Updating your address is one of the less exciting chores that needs ticking off the list when you move to a new home. Many people will be surprised to learn, however, that failing to see to this simple task could mean that their credit rating takes a turn for the worse.
Here's the lowdown on how to avoid bad credit, and ensure a great start in your new home.
Know the Score
So why would something as straightforward as updating your address have a bearing on your credit rating? In a nutshell, companies that lend money are less likely to trust people who move house frequently. When you apply for any kind of credit, typically you will be asked to supply addresses for all of the places that you've lived over the last three years. Moving around could mean you don't look like a safe bet, which may cause a headache when getting anything from a mobile phone contract, right up to securing a mortgage.
People sometimes worry that the address itself could have a bad credit history, but rest easy, credit reference agencies don't blacklist properties in this way.
Cover All Bases
Other than staying put for the rest of your days, what are the best ways to keep your credit rating healthy when you move?
Firstly, when updating your address, it's essential to leave no stone unturned. Changing your details with your bank may, quite righty, be your first port of call, but make sure you don't forget all of the other organisations and businesses that you are registered with.
A rarely used store card, that's hiding at the back of your wallet, could get you in hot water if you don't update your address. If you miss any payments as a result of correspondence from the company going to your former address, you could find a mark against your name that will impact your credit rating.
Also, if an account that registered to your old address is listed as open, even if there is nothing owing on it, this in itself could be an issue as it can cause confusion over your identity and location.
If organisation isn't your strong point, or you're worried you can't remember every account in your name, arrange to get any post to your old address forwarded. This can easily be arranged with Royal Mail.
Roll With It
It's probably not the first thing to spring to mind, but it is well worth making registering to vote a priority. Being on the electoral roll can make a big difference when it comes to gaining credit, so apply as soon as you're in your new pad. You can register and update your details at Gov.UK.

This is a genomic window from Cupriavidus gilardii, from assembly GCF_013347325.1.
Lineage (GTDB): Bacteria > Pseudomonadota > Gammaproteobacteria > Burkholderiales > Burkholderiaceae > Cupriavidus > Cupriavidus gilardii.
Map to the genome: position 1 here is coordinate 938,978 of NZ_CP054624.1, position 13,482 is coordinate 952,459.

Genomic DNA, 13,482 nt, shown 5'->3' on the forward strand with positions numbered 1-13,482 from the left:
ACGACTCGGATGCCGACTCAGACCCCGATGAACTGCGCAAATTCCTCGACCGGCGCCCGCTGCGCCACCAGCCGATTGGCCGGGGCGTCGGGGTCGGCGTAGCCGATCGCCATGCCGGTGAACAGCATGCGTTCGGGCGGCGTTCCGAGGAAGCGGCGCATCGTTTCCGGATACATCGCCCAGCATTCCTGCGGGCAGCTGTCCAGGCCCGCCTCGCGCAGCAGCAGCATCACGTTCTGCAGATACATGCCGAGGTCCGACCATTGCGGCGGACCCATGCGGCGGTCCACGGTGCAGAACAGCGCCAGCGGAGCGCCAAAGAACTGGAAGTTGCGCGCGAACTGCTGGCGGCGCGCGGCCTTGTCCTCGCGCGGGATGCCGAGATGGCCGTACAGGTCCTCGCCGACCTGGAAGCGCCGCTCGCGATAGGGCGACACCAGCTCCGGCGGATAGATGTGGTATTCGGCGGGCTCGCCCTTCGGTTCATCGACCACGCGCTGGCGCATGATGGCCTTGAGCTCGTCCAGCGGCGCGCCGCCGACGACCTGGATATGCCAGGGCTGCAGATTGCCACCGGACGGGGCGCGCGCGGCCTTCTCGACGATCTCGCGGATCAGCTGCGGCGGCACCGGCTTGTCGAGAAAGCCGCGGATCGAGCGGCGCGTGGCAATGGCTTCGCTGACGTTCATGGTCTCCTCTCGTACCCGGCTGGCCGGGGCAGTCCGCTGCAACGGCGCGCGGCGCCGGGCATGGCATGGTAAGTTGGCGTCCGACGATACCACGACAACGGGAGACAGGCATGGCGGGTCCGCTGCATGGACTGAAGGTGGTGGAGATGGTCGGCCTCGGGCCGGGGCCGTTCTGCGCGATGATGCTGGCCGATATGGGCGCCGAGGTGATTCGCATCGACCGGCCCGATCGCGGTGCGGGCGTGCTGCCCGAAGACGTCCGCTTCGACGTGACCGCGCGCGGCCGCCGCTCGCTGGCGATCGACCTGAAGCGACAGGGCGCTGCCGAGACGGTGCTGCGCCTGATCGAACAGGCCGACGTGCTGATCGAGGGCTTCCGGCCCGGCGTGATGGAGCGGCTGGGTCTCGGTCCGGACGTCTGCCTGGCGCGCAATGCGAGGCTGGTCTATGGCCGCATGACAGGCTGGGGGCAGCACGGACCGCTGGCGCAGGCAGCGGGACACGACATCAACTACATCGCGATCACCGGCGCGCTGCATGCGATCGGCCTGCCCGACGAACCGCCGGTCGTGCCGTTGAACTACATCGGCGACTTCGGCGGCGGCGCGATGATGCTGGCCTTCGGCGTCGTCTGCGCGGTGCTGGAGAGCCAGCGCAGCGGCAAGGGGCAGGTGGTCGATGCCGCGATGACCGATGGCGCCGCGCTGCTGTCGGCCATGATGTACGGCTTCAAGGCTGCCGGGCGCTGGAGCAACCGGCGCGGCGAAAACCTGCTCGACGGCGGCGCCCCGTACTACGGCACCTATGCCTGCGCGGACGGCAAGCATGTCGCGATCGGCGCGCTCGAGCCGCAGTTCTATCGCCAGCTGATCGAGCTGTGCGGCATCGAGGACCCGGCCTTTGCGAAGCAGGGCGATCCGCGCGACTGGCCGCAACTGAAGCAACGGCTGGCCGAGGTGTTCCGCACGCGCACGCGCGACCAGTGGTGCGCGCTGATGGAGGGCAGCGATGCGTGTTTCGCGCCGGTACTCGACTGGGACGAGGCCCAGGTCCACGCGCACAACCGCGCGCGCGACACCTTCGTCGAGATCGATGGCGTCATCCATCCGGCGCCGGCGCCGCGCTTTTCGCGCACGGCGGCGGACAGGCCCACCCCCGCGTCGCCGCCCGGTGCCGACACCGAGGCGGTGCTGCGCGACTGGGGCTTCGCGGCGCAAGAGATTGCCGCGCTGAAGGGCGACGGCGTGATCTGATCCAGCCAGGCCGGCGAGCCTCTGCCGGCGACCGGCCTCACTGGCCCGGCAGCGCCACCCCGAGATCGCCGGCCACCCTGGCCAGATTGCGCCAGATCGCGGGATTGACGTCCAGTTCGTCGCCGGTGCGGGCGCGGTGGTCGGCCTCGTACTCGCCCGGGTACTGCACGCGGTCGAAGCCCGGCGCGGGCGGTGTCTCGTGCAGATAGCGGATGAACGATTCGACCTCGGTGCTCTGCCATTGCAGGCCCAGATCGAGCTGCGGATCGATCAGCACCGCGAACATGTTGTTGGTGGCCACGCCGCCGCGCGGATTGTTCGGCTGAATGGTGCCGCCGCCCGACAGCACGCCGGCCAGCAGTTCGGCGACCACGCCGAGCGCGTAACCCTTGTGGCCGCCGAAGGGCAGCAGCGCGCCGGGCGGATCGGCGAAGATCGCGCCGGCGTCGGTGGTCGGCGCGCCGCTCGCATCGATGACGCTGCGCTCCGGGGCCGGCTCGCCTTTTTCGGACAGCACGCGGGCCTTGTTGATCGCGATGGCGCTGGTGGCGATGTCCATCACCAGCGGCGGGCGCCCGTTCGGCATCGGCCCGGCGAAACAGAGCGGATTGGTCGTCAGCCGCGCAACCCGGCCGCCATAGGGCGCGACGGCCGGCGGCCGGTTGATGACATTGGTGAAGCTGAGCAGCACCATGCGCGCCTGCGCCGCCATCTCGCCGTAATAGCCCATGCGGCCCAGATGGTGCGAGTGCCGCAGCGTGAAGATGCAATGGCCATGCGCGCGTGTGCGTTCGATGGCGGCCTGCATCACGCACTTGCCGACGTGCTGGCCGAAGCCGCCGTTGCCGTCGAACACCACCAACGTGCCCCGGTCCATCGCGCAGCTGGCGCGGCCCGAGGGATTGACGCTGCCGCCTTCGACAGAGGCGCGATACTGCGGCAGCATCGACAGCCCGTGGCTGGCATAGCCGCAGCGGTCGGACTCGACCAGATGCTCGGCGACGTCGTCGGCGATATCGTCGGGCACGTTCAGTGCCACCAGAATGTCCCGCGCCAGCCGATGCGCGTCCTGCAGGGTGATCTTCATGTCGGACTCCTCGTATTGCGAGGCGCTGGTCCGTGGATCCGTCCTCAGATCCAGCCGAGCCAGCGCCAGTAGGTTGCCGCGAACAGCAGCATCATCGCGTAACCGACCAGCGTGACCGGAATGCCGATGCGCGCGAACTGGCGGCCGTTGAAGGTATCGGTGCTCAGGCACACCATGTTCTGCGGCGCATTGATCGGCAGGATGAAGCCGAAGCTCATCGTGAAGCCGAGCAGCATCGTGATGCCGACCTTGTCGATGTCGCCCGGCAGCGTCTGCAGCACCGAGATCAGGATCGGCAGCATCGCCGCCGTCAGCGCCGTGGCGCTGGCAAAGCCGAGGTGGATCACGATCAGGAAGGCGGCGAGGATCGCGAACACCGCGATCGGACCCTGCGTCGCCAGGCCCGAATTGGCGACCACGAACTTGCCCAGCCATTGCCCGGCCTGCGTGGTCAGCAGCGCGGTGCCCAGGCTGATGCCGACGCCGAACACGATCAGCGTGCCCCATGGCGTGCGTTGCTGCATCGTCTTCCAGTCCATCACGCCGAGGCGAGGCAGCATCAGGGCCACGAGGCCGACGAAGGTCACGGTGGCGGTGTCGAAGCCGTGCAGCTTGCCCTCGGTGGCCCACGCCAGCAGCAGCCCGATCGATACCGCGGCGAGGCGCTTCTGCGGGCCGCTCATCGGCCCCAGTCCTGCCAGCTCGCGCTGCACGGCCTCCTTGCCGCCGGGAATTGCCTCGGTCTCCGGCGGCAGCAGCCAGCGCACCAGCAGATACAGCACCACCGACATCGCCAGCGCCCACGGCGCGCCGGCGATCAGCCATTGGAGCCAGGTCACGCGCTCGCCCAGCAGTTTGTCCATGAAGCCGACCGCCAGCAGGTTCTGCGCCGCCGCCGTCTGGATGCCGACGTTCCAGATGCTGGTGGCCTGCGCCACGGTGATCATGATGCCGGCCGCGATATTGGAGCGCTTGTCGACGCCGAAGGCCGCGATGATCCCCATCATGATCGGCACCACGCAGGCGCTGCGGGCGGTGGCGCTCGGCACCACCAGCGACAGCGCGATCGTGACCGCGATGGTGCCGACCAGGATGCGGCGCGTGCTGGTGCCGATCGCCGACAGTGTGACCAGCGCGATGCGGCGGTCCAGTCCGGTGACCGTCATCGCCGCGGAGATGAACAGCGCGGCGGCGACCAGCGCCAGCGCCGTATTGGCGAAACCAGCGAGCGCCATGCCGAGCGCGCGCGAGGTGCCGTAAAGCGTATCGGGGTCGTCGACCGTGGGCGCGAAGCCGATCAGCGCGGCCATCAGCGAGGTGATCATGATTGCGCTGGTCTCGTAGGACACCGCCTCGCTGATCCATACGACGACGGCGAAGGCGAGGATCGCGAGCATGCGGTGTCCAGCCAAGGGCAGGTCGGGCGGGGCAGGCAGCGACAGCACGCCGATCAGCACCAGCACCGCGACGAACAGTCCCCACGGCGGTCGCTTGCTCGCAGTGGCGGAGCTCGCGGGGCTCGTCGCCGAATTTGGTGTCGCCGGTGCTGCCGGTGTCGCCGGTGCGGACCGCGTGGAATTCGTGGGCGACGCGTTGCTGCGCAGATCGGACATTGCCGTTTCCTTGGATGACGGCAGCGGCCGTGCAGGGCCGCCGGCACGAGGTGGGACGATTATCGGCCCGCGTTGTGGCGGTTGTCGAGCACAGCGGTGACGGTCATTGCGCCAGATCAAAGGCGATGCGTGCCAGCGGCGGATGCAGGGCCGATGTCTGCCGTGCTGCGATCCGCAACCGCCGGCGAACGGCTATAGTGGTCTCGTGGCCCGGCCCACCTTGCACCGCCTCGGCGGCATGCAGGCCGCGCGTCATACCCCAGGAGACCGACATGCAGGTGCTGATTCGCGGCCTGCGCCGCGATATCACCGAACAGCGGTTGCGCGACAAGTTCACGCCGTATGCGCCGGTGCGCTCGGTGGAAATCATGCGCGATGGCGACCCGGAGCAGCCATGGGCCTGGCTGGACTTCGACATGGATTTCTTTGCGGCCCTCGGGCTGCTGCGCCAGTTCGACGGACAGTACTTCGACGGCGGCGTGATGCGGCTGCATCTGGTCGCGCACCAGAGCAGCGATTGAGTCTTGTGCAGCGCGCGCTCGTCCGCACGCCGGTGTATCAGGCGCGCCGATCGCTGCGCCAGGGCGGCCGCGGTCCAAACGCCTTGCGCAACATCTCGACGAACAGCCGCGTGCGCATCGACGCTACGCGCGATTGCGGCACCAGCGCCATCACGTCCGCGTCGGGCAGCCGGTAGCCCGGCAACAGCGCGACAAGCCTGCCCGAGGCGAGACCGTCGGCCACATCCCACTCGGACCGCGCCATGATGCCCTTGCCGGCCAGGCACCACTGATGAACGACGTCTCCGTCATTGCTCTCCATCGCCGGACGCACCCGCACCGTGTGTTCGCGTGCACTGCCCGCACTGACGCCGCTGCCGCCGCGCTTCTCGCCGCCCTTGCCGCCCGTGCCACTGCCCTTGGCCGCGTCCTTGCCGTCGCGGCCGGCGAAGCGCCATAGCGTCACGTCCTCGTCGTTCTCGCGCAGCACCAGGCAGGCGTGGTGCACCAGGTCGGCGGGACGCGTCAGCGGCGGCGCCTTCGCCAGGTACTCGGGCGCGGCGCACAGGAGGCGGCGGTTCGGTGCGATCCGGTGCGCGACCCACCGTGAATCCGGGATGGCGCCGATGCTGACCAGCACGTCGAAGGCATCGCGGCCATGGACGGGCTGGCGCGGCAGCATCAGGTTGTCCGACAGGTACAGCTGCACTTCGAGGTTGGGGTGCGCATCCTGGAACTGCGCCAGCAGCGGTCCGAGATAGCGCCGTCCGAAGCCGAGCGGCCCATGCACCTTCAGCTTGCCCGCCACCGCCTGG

Don't Be Late
If you don't pay your credit card, loan or energy bill on time it could cost you big time. Even if it's just the minimum payment, make sure you're paying it off within the stipulated timeframe to prevent damage to your credit score. The best way to do this is to set up direct debits so bill payments will take care of themselves.
Spread Out Credit Applications
Every credit application you make is noted on the records held by credit agencies. Make a lot of applications in a short time frame and you could appear to have financial difficulties, this could result in you starting to stray into poor credit rating territory. The best tactic is to spread out applications when you move into your new home rather than do them all at once.
If you don't own your home, get signed up to the recently launched free Rental Exchange scheme to help pep up your credit score. By making your payments through a third party, a credit reference agency is notified that you have paid on time. On the other hand late payments will detract from your score, so don't opt in if you have been guilty of coughing up your rent late.
Check Where You Stand
If you apply for credit and get turned down, this will also leave an electronic trace. To reduce the chance of this happening, you could check your credit rating first. Check out how you fare by looking at your records with the credit agencies - Equifax and Experian are the main ones. You can do this without cost, and it's worth taking a close look because sometimes there can be mistakes with your records.